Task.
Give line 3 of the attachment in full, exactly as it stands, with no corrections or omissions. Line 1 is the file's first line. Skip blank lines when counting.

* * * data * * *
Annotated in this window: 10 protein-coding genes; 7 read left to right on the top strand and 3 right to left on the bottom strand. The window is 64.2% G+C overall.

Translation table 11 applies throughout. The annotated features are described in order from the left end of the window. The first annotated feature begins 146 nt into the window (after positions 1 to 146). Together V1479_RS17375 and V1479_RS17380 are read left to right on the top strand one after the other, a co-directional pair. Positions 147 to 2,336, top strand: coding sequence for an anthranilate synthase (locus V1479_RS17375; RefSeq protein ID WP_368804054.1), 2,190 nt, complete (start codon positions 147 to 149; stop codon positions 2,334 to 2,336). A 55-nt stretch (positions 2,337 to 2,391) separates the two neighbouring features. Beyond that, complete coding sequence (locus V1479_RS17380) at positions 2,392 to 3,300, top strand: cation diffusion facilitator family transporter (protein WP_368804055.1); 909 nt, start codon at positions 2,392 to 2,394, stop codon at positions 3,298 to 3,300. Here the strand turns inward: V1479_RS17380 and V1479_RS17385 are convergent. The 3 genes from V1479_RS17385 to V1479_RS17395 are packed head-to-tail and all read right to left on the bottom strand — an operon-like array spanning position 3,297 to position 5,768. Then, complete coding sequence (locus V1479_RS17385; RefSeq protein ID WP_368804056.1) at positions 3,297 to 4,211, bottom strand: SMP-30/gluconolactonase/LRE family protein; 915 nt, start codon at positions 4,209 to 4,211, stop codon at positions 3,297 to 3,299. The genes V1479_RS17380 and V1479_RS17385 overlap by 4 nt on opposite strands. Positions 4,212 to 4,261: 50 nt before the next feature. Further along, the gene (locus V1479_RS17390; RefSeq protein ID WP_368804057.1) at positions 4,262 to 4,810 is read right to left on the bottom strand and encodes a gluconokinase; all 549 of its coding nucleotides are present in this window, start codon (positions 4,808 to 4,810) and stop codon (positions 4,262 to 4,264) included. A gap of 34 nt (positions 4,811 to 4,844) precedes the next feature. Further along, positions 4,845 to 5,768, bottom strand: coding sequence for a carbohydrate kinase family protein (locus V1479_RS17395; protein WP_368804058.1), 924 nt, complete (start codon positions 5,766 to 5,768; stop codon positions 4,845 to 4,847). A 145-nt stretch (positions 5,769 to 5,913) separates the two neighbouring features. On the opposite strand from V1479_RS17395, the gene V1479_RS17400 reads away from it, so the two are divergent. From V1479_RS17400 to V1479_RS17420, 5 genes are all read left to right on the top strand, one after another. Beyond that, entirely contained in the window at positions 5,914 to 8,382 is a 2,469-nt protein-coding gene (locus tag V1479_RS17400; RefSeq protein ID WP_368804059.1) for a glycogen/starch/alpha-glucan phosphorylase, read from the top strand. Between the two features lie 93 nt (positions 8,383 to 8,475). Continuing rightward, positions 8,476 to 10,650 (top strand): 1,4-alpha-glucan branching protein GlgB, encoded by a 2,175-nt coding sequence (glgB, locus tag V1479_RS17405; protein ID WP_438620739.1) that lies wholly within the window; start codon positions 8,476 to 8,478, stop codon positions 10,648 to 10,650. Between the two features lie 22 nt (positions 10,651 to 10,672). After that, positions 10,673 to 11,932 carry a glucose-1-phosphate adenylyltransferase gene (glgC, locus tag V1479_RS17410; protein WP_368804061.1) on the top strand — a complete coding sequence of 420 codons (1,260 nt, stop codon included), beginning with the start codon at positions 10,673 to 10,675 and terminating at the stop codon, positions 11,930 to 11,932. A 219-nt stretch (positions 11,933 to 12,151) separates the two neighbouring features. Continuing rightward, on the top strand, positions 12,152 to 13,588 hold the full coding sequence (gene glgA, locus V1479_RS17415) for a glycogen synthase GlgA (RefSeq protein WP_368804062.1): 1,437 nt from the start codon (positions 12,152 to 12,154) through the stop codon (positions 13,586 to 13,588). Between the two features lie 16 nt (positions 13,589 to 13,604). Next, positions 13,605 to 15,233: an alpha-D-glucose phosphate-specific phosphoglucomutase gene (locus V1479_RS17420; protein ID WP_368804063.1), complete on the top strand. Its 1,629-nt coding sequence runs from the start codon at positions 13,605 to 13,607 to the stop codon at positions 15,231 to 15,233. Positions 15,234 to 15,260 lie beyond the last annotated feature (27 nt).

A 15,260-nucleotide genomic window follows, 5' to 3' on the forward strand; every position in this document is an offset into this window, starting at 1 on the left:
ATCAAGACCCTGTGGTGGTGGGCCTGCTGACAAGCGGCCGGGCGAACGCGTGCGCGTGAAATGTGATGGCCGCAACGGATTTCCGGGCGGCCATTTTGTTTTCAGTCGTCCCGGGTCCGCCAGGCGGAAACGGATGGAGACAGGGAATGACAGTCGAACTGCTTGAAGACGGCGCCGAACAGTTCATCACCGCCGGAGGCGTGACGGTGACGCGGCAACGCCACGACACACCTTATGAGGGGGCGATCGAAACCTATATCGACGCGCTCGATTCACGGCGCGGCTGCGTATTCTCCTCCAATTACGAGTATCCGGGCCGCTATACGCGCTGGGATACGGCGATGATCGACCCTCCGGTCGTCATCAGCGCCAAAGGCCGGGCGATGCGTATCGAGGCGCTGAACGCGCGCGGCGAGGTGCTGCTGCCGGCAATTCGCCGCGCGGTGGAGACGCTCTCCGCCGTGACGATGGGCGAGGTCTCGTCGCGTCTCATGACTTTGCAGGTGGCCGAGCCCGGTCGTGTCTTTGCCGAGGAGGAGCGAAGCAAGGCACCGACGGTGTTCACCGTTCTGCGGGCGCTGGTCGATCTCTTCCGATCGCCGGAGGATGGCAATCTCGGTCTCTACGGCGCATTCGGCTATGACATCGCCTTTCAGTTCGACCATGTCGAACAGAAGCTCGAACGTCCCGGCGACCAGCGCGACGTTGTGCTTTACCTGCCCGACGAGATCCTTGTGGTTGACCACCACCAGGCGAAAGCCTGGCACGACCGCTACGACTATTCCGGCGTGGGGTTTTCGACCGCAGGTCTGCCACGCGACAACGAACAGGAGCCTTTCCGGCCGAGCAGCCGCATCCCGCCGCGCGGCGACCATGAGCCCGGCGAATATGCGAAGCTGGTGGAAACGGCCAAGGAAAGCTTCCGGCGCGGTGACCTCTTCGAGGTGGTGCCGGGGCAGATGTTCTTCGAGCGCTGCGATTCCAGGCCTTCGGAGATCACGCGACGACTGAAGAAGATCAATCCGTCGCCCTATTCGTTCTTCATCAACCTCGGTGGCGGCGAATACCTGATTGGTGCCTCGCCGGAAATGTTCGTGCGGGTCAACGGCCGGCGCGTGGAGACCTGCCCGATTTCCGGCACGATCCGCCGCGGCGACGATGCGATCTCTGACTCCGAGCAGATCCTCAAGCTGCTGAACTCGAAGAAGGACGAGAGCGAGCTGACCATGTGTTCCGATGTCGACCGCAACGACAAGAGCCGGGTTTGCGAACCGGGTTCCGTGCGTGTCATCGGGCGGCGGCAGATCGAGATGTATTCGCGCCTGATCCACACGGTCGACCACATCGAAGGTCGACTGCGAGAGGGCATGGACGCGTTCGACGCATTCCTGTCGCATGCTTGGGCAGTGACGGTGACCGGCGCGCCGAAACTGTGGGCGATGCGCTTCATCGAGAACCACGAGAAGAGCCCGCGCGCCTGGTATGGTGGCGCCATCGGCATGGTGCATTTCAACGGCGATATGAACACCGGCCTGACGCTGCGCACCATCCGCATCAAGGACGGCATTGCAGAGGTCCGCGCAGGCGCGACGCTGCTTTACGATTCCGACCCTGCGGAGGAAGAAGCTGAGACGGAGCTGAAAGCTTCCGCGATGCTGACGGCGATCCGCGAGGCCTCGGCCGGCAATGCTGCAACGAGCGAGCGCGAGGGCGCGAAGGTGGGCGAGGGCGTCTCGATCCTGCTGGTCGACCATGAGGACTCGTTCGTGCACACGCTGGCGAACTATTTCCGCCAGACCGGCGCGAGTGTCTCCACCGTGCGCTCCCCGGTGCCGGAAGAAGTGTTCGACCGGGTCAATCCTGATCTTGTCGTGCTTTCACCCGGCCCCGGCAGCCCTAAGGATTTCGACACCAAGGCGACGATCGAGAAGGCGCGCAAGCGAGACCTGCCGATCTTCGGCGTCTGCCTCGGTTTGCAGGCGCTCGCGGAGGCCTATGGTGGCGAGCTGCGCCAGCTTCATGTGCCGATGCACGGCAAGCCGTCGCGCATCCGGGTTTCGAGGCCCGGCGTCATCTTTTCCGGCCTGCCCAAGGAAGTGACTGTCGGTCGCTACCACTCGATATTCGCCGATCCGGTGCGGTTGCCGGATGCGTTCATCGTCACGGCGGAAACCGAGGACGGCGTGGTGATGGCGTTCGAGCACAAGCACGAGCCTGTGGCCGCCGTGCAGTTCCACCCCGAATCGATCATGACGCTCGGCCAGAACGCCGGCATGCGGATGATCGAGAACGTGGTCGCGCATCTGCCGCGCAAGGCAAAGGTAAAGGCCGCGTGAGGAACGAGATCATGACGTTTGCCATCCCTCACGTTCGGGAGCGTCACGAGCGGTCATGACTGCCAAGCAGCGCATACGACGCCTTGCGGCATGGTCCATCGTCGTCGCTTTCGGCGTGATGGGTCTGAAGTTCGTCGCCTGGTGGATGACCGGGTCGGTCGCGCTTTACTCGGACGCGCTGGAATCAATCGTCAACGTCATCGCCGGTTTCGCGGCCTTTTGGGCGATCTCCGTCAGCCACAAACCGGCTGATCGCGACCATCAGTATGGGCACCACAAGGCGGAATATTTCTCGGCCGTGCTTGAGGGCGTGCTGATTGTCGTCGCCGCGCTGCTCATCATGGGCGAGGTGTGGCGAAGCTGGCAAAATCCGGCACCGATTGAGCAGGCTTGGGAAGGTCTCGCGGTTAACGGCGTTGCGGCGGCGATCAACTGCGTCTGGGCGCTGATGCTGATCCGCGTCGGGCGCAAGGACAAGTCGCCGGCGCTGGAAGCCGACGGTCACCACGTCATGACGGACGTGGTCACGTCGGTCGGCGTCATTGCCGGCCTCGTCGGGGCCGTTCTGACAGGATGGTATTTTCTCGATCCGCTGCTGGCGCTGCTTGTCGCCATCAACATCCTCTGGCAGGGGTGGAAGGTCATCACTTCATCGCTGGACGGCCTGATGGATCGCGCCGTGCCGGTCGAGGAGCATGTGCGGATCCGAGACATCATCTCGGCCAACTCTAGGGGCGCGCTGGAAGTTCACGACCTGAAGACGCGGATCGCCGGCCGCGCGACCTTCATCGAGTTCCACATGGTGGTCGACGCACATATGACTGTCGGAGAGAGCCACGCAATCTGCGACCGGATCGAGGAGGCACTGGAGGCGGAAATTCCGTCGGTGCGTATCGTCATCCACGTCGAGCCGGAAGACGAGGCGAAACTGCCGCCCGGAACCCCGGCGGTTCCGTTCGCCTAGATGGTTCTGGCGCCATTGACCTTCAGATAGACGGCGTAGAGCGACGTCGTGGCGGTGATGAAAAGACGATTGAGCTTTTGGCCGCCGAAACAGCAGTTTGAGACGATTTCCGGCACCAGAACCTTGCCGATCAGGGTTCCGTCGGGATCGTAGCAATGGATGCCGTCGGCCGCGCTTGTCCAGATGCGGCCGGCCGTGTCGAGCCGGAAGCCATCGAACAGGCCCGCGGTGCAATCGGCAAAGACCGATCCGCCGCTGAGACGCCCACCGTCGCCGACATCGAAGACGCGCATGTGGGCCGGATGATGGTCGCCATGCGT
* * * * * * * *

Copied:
A 15,260-nucleotide genomic window follows, 5' to 3' on the forward strand; every position in this document is an offset into this window, starting at 1 on the left: